Consider before you cool: Must-know info before you purchasing an Air Conditioner.

November 11, 2021

7 minute read
Picking a new AC for your home or workplace can be as simple as choosing the most expensive model with the highest ratings, best reviews, or most confident recommendation from your dealer.
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Maybe you’ve already even thought about the type of AC you want! However, that may not necessarily be the best way to go about it. To make sure you don’t waste time, money, and effort installing a new AC that will only end up disappointing you, it helps to do some checking beforehand.

Before you even start window-shopping, list down the following details to take with you on your next AC-scouting trip:

  • How much area you plan your AC to cover in square feet/square meters
  • The layout and construction of your room
  • Other heat sources in the area and near your AC, including appliances and potential occupants
  • How often and how long you plan to use your AC (a rough estimate of how many hours per day and how many days of the week should be fine)

When you’ve got all of that info prepared, it’s time to go hunting! Let’s take a look at some of the main aspects you should consider when choosing your AC.

CONSIDERATION 1: Cooling Capacity

Cooling capacity ought to be your number one consideration when selecting an AC. This is basically how powerful your AC is. It can also be called unit size or unit capacity and it’s measured in horsepower (HP).
 
The larger the size of the room you intend to put your AC in, the bigger your unit capacity should be. This is why it’s essential to accurately measure your home or workspace’s dimensions and then compare it to the unit size or HP of the AC you’re interested in. If your AC’s HP isn’t sufficient for the size of the room, not only will the room not cool down, but your AC will have to work harder in the attempt, resulting in hefty electricity bills.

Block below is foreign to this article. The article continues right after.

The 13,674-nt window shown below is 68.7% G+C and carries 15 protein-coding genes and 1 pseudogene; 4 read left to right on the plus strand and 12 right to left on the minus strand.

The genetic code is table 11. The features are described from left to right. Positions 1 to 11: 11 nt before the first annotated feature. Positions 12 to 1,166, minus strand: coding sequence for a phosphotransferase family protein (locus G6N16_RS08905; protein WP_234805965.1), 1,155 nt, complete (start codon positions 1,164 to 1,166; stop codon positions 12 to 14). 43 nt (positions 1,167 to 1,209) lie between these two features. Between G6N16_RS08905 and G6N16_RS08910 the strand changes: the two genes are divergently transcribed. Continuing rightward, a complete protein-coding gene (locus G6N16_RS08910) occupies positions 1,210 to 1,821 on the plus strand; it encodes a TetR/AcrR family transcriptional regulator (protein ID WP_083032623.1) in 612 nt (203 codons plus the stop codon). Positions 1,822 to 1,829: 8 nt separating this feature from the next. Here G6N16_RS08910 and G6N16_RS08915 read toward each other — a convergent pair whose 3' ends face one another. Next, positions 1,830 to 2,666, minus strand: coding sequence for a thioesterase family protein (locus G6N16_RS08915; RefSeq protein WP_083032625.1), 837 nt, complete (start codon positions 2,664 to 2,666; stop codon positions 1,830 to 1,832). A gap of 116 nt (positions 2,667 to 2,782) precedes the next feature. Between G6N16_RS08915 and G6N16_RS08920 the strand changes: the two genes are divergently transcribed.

Here’s how much HP is typically needed to cool rooms of different sizes:

CONSIDERATION 2: The Room

In addition to room size, it also helps to know the features of the room because those also play a factor in cooling.

Windows
The properties of your window can affect how much harder your AC will have to work. Larger windows, especially those without tint, will let in more heat, and the more windows there are in the room, the more heat will be let in. If you have a room with multiple, large windows that let in a lot of sunlight, you may want an AC with a stronger cooling capacity, perhaps with an extra 0.5 HP.

You should also consider the location of the windows, if any, as the time of day affects when sunlight enters the room. If you have windows facing the east, you’ll experience more heat in the mornings because of the rising sun; if you have windows facing the west, you’ll experience more heat in the mid-late afternoon because of the setting sun.

On a final note, it would help to know when you plan to have your AC on. After all, window location won’t matter much if you aren’t going to be using your AC anyway (like if you’re working at an office).

Insulation
Older houses, the kind that still use galvanized iron (GI) sheets for roofing, don’t offer much insulation, whereas newer houses tend to use bubble foil or polyethylene ceilings to repel heat. This plays a factor in cooling as well, as hotter homes can be more difficult to cool, and in contrast, well-insulated rooms require less power to cool. If the room in question doesn’t have adequate insulation, add another 0.5 HP to your cooling calculations.

The Purpose of the Room